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The Week

Fretting parents waited to learn if their child would get the school place of their choice, while press reports warned of a "squeeze" on places caused by families eschewing private schools, and suggested "record numbers" of kids in some areas would miss out, and end up forced to attend Hell High. Less attention was given to this alternative finding from The Daily Telegraph: "Nationally, figures suggest more children have been given their first choice school this year".

The Conservatives announced they would "end political interference in A-levels". Whoopee! But how? Apparently by stopping the Department for Children, Schools and Families and the QCDA qualifications agency from being involved in the exams and giving greater control to universities and the exam boards. But they're keeping Ofqual, the quango responsible for meddling in grading. Oh - and the Tories plan to rewrite the curriculum for English, maths and science to meet their "rigour agenda". So no political interference with A-level exams. Just their content.

At the Daily Mail, columnist Leo McKinstry was frothing about "the sinister forces that threaten to banish school skirts". "Most parents would prefer that primary schools just teach their pupils to read and write properly rather than embarking on journeys of sexual exploration," he wrote. (Because teachers are always cancelling literacy and numeracy for that pesky "sexual exploration hour".) Fellow columnist Peter Hitchens was equally irate. Under the headline "More sex education means more teenage pregnancies ... always", he noted that "the teenage pregnancy strategy has failed". Curious, as the latest teen pregnancy rate was published last week - and it's fallen to the lowest point in 20 years.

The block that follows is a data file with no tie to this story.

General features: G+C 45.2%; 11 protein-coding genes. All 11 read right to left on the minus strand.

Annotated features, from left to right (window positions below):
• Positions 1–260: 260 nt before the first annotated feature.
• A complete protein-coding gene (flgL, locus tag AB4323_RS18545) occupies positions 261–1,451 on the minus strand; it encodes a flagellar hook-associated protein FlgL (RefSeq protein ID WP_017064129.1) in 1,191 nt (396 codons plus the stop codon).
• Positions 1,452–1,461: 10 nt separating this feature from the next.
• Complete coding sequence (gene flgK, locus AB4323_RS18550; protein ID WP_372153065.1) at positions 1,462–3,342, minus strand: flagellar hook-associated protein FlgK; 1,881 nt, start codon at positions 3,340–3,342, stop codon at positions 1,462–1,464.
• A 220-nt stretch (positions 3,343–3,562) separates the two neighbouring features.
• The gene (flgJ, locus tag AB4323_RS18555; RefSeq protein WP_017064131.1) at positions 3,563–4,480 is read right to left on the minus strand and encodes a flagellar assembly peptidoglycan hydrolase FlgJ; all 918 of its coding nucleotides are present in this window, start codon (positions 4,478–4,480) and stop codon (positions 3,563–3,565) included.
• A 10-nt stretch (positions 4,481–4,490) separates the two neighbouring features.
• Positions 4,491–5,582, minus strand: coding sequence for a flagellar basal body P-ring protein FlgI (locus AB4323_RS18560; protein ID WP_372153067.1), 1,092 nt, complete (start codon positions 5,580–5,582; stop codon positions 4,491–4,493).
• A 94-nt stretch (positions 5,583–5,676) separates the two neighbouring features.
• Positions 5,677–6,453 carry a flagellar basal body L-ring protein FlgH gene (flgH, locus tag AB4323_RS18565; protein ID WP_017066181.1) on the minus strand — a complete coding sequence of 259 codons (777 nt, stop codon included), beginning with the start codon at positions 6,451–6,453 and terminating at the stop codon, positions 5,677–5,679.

The BBC was more worried about children's reading habits. It reported on a study by a Dundee University professor which showed boys were reading as much as girls, but opted for "less challenging" books. Part of the proof for this finding was that teenage girls were greater fans of the Twilight series. So it may just be that boys are cannier at avoiding soppy, sub-Buffy, Mormon schlock.

However, the prize for bleedin' obvious education research finding of the week went to a Swiss study reported in The Daily Telegraph. The headline? "Physical activity in schools 'makes children fitter'". Staggering stuff.

Twitter: @timesed.

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